Dong-In Jo

Konkuk University, Sŏul, Seoul, South Korea

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Publications (2)2.95 Total impact

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    ABSTRACT: Backgrounds: The aims of the present study were to determine the exact level of separation of the upper lateral cartilage from the septal cartilage, and to classify the patterns of connection between the upper lateral cartilage and the lower lateral cartilage. Methods: We dissected and photographed 60 sides of noses; 18 specimens were sectioned and stained with Masson's trichrome. Results: The mean length of the connection between the upper lateral cartilage and septal cartilage was 16.1 mm. The mean level for separation of the upper lateral cartilage was 7.5 mm from the nasal bone. The pattern of connection between the upper lateral cartilage and lower lateral cartilage could be classified into five types: disconnection, end-to-end, overlap, scroll, and reverse scroll. Conclusions: The results of the present study will be helpful for surgical procedures such as nasal hump reduction and nasal cartilage work and also provide information for the anthropometric study of the nose.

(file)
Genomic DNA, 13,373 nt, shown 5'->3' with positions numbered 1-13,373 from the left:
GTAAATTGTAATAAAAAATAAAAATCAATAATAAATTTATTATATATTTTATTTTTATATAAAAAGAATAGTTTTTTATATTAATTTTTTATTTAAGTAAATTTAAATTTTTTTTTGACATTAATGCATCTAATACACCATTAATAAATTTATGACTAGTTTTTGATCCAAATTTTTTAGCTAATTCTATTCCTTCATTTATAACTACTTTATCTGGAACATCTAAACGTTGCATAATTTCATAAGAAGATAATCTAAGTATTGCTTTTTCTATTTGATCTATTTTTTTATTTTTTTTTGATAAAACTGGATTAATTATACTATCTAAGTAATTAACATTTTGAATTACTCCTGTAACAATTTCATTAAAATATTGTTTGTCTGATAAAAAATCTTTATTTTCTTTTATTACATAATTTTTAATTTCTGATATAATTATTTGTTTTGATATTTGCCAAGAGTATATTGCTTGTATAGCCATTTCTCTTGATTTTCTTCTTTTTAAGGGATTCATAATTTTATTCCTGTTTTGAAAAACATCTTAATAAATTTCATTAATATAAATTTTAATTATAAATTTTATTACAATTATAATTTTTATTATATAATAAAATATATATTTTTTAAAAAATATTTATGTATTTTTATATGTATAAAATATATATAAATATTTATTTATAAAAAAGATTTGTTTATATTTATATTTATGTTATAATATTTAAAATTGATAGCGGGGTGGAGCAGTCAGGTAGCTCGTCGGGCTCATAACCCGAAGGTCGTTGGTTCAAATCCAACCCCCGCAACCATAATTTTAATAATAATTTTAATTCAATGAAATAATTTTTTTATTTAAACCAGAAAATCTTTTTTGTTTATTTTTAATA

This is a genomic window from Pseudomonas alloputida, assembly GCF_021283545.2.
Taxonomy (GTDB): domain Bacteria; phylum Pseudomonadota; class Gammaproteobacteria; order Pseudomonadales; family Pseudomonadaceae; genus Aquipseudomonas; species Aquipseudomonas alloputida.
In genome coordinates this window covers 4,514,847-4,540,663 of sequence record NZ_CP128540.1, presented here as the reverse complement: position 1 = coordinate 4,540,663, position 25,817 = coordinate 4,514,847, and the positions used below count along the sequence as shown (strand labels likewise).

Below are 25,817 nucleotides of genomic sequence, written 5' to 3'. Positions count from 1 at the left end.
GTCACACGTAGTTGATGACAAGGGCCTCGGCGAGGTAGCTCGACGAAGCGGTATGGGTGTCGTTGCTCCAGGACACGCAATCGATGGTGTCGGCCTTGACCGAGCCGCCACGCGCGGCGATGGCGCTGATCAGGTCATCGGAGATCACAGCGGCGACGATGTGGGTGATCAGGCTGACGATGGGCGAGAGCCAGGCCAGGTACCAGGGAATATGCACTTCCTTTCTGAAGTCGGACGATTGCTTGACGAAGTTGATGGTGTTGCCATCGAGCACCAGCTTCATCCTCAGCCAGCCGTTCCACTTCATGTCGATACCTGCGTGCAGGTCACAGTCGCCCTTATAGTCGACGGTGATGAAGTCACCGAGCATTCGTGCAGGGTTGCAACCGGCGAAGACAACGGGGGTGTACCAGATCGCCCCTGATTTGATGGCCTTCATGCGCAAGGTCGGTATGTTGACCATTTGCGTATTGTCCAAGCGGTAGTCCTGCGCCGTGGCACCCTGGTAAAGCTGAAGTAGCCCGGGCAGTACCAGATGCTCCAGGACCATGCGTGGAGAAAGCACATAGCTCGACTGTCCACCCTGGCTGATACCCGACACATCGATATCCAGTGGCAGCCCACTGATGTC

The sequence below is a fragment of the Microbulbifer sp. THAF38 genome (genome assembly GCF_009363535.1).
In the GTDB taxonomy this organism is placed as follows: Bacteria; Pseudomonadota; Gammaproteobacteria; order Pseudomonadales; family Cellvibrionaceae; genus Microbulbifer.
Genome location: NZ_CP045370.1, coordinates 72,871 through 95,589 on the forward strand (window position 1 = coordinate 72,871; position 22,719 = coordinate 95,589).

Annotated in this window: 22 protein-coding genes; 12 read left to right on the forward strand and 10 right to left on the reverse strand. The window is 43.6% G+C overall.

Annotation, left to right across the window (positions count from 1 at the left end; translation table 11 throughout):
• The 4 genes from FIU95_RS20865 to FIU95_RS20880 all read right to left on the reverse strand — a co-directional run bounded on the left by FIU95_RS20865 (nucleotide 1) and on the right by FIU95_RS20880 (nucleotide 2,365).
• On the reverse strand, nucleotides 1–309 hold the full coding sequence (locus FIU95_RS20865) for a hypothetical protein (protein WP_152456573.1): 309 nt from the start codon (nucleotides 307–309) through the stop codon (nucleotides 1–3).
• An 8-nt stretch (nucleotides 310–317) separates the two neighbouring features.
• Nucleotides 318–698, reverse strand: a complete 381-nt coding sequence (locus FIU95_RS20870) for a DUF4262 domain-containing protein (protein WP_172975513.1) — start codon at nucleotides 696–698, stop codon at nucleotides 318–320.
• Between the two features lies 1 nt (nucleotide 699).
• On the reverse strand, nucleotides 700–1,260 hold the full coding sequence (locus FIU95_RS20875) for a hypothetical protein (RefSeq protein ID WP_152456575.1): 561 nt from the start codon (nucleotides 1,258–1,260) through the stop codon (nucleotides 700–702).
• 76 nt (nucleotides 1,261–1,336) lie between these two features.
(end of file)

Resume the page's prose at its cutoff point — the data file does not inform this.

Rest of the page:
No preview · Article · Mar 2013 · Annals of plastic surgery
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    ABSTRACT: The purpose of this study was to investigate the general structure of the incisive canal (IC) using 3-dimensional reconstruction and to classify into various types according to several criteria. The materials used in the study were 56 anterior maxillae harvested from human cadavers. The specimens were scanned with microscopic computerized tomography (microCT), and the resulting microCT images were reconstructed in 3 dimensions. Many ICs had 1 foramen inferiorly and 2 foramina superiorly, and the separating level was just beneath the nasal floor. The middle part of the IC was not always a single hollow canal. Single-channel, 2-channel, 3-channel, and even 4-channel ICs were observed. The ICs were classified into 4 types according to the lateral shape of the canal: vertical-straight, vertical-curved, slanted-straight, and slanted-curved. This study disclosed the detailed morphologic features of the IC, which will be helpful in the placement of local anesthesia or implants.
    No preview · Article · Oct 2009 · Oral Surgery, Oral Medicine, Oral Pathology, Oral Radiology, and Endodontology